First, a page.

Dungy disciples

The key trait for those who 've learned from the coach? Character

Published January 28, 2007

Coaching trees are normally rooted in a scheme. Bill Walsh's grew out of the West Coast offense in San Francisco. Bill Parcells' sprouted from the 3-4 defense he developed with the Giants. But you have to dig a little deeper to see what makes coaches grow under Tony Dungy. "Coach Dungy's tree is built on character," Lions coach Rod Marinelli said.

"It's how you do things: treating people with respect, how you carry yourself. It's bigger than X's and O's. It's not the Tampa 2. It's how we taught the system, the belief, the passion and having the respect for the game."

Those traits will be on display all week at Super Bowl XLI in Miami, where Dungy's Colts are preparing to play Lovie Smith's Bears. They are the first two black coaches to reach the title game, a point of pride for both men.

In fact, Dungy and his disciples account for four of the six black coaches in the NFL, including Kansas City's Herm Edwards and recently hired Steelers coach Mike Tomlin.

Not surprisingly, all come from the defensive side.

Smith, who coached linebackers for the Bucs from 1996-2000, exudes the same quiet confidence as his mentor. On the eve of the conference championship, Dungy sounded as concerned about Smith reaching the Super Bowl as he did his own team.

"I'm so happy that Lovie got there because he does things the right way," Dungy said. "He's going to get there with a lot of class, no profanity, no intimidation, but just helping his guys play the best that they can.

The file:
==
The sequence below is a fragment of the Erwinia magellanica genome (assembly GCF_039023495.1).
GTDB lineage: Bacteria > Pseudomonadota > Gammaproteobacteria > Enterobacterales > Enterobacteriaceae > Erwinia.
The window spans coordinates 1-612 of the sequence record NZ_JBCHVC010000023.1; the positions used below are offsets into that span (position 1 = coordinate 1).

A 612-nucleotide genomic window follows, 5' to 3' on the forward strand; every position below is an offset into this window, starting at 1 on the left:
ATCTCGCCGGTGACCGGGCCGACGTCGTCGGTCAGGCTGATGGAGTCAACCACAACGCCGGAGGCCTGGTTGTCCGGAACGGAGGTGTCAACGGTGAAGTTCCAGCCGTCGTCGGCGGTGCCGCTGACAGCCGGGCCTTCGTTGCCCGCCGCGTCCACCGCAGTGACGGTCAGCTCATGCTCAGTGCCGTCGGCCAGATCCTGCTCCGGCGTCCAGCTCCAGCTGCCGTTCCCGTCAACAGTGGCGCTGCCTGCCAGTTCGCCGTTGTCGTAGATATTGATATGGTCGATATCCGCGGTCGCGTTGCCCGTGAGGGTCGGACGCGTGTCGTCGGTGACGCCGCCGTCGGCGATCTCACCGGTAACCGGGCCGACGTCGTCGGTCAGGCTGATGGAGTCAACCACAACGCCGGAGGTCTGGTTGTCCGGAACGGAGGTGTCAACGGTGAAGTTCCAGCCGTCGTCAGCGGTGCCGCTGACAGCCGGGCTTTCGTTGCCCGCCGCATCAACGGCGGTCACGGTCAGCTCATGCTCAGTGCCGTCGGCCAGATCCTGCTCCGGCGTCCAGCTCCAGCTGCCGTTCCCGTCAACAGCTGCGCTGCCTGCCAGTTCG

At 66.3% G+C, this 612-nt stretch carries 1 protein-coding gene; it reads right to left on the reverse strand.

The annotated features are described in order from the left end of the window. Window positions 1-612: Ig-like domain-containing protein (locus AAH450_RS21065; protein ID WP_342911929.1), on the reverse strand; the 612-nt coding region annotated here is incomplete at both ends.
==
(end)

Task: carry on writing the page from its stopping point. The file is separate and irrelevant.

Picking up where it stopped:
"That's the way I try to do it. And I think it's great that we're able to show the world not only that African-American coaches can do it, but Christian coaches can do it in a way that we can still win."

A beginning in Tampa

The Bucs weren't winners when Dungy took his first head-coaching job in 1996. Far from it. They had suffered through 13 straight losing seasons. Ownership of the team had been transferred to Malcolm Glazer, who threatened to relocate the franchise if he couldn't get a publicly financed stadium in Tampa.

Against this backdrop of uncertainty, Dungy assembled a coaching staff for the ages.

He found Smith at Ohio State, where he had spent just one season coaching defensive backs. Dungy needed him to switch to linebackers.

"I do remember that day," Smith said. "I drove down to Indianapolis (for the scouting combine), and I hoped I would get the job as much as anything. And luckily, he chose me on his staff. I've been thankful to him since then.

"He talked about wanting to get teachers on his staff. Instead of 'coach' he used the word 'teacher.' And that's what I've tried to do."

Edwards had been working in the front office of the Chiefs when Dungy persuaded him to coach defensive backs.

"It was a great staff to be on," Edwards said. "There was a lot of knowledge, a lot of energy, and we were all very detailed. We all worked closely together, and that was kind of the uniqueness of it.

"I can remember going out on the grass on the field and just walking around to show a guy where we wanted him aligned, whether it was 3 yards inside the hash or 2 yards outside the numbers. Whatever it was, we walked it out like we were the player. We just did it that way. We believed in details."

Dungy is a man of faith, and it has been unshakable. The quietude he displays masks a fierce competitive streak. But it was that calming effect the Bucs needed most when he took over.

Without raising his voice, his message was delivered loud and clear.

Marinelli, a defensive line coach hired from USC, needed only a few weeks to understand the standards Dungy demanded.

In the first week of training camp, Marinelli lobbied hard for a full-speed contact drill pitting three defensive linemen against five offensive linemen. Considering the oppressive heat and the violence of the drill, it was met with resistance from nearly everyone.

Consequently, that period of practice didn't go very well. Players were sluggish, and assignments were missed.